Swedish peopleThis article is about the Swedes as an ethnic group. For information on the population of Sweden, see Demographics of Sweden. Swedes
(Svenskar) Gustav Vasa• Carl Linnaeus• J. J. Berzelius• Alfred Nobel
Selma Lagerlöf• Ann-Margret• Björn Ulvaeus• Markus NäslundTotal population
16 million (est.)Regions with significant populations Sweden: 9,100,000 (est.)Other significant population centers: United States4,500,000 Canada500,000 Finland
9,000 (Swedish citizens)
290,000 (Finland Swedesor Swedish-speaking Finns) Brazil250,000 Argentina175,000 Australia100,000 United KingdomEst 100,000 Norway100,000 Germany50,000 Spain50,000 (2006) Estonia50,000 (2006)Other regions 400,000
Swedish people (Swedish: svenskar) are a Nordic ethnic group indigenous to Sweden  , Finland and Estonia, defined by a common Swedish culture, speaking the Swedish language and/or being of Swedish descent.
- 1 Geography
- 2 Origin
- 3 Ethnic Swedes and Swedish speakers outside of Sweden
- 4 See also
- 5 References
- 6 External links
The largest area inhabited by Swedes, as well as the earliest known original area inhabited by their linguistic ancestors, is in the country of Sweden, situated on the eastern side of the Scandinavian Peninsula and the islands adjacent to it, situated west of the Baltic Sea in northern Europe. The Swedish-speaking people living in near-coastal areas on the north-eastern and eastern side of the Baltic Sea also have a long history of continuous settlement, which in some of these areas possibly started about a millennium ago. These people include the Swedish-speaking Finns - who consist of the Swedish-speaking minority in mainland Finland speaking Finland Swedish and the almost exclusively Swedish-speaking population of the Åland Islands speaking in a manner closer to the adjacent dialects in Sweden than to adjacent dialects of Finland Swedish - and the small Swedish-speaking minority in Estonia. Smaller groups of historical descendants of 18th-20th century Swedish emigrants who still retain varying aspects of Swedish identity to this day can be found in the Americas (especially Minnesota and Wisconsin, see Swedish-Americans) and in Ukraine.
Before 1809, the kingdom of Sweden had also included Finland, Northern Estonia, a small section of Northern Germany and Poland, as well as some areas of Norway and Denmark (see History of Sweden). Since there was no separate Finnish nationality at those times, it is not unusual that sources predating 1809 refer both to Swedes and Finns as "Swedes". This is particularly the case with New Sweden, where some of the "Swedish" settlers were actually of Finnish origin.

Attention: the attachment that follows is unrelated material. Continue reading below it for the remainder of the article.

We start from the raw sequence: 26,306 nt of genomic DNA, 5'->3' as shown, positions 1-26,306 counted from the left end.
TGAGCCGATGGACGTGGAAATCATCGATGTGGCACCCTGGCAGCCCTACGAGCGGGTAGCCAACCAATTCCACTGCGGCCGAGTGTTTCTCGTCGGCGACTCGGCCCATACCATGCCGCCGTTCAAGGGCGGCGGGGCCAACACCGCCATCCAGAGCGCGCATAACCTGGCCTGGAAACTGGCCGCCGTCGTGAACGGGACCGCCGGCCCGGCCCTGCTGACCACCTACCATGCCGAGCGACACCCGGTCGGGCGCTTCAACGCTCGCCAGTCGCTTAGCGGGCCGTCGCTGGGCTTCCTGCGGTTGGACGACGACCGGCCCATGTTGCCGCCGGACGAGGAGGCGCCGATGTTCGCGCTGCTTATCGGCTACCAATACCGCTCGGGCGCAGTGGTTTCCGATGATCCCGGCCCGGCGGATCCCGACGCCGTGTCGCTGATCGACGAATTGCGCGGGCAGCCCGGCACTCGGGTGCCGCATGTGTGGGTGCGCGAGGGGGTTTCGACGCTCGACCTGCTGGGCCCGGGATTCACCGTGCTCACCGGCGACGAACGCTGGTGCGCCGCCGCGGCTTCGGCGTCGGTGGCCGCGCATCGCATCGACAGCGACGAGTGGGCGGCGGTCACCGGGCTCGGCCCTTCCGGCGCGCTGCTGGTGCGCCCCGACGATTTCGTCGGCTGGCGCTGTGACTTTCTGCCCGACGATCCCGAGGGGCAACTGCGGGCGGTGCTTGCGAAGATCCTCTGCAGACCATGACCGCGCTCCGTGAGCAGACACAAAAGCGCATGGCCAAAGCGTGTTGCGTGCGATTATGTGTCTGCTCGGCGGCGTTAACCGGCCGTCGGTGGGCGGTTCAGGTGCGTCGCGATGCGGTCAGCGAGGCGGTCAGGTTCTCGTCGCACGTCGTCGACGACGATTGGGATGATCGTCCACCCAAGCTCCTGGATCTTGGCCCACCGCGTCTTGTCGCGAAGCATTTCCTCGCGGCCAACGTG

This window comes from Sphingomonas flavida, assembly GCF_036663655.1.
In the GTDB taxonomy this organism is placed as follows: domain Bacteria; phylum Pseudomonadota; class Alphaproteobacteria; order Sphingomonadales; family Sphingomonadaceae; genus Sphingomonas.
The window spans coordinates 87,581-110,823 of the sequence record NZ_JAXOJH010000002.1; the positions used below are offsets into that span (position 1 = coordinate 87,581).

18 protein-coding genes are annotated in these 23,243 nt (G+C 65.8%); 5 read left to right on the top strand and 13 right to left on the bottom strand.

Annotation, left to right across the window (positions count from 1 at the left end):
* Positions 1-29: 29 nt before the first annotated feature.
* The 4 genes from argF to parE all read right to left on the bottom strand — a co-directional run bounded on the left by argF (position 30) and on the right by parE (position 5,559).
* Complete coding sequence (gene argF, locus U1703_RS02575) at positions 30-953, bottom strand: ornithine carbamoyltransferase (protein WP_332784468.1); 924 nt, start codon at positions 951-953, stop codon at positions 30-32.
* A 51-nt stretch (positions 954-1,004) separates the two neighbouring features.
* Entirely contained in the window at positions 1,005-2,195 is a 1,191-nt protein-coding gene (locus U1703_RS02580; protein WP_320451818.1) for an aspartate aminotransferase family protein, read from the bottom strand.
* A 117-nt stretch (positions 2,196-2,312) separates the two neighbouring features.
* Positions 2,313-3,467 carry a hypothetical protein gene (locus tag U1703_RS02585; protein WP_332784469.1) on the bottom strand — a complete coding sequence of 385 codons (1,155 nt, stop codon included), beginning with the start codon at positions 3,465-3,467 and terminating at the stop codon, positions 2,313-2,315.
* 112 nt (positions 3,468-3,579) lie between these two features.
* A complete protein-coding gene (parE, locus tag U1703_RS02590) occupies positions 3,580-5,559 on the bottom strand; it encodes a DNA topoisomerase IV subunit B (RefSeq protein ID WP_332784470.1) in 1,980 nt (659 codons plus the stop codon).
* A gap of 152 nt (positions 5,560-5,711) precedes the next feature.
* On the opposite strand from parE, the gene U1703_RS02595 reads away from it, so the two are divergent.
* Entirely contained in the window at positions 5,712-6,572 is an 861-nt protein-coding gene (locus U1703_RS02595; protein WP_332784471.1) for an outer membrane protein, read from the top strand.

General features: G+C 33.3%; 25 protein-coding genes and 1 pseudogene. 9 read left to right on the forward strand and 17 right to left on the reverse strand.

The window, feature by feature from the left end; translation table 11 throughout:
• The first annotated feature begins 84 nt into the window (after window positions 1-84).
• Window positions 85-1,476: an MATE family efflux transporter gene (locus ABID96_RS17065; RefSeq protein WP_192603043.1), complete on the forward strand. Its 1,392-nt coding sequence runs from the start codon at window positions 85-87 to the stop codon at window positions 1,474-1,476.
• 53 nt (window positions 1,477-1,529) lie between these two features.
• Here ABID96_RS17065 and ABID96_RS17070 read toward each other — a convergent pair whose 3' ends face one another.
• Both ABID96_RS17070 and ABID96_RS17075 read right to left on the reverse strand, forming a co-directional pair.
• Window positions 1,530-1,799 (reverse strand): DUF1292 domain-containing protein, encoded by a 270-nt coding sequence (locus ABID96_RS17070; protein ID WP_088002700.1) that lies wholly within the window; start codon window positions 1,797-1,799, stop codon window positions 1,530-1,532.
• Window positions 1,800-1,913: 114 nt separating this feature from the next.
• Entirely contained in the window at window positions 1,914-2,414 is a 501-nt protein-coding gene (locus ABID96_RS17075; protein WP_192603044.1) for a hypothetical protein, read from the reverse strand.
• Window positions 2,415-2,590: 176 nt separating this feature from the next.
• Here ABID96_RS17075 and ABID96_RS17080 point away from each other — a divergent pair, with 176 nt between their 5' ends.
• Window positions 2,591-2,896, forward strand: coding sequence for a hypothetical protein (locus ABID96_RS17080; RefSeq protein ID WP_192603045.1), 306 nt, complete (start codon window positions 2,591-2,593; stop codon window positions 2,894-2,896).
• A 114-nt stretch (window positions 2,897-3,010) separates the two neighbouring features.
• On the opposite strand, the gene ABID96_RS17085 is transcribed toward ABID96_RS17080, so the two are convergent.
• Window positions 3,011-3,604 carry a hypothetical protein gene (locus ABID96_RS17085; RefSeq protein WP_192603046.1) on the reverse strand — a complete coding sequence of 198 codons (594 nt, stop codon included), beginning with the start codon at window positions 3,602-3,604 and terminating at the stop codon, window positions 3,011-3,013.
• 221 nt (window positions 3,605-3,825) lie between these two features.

The ancient Germanic tribe of the Suiones, sometimes called Svear in academic works, were at the roots of Swedish statehood and contemporary with the Geats and the Daner in Scandinavia. Notably, in modern Scandinavian languages, with the exception of Icelandic, there is a distinction between svenskar and svear (as between danskar and Daner), since the latter term does not include the Geats and the Gotlanders and whose descendants became a part of the Swedish ethnicity.
According to recent genetic analysis, both mtDNA and Y chromosome polymorphisms showed a noticeable genetic affinity between Swedes and central Europeans, especially Germans (conclusions also valid for Norwegians). For the global genetic make-up of the Swedish people and other peoples (see also  and ). Another detailed nuclear genetic study has also implied that Swedes may have a recent common origin with Finns. 
In English texts, the concept of ethnic Swedes may or may not be used for the following:
- People of Swedish heritage in Sweden or elsewhere, typically immigrants to the Americas (usually called 'Swedish Americans' sv svenskamerikaner)
- Swedish speakers outside Sweden
Ethnic Swedes and Swedish speakers outside of Sweden
Swedish speakers outside Sweden are minorities outside of Sweden with Swedish as their mother tongue who, however, might not always describe themselves as 'ethnically Swedish'.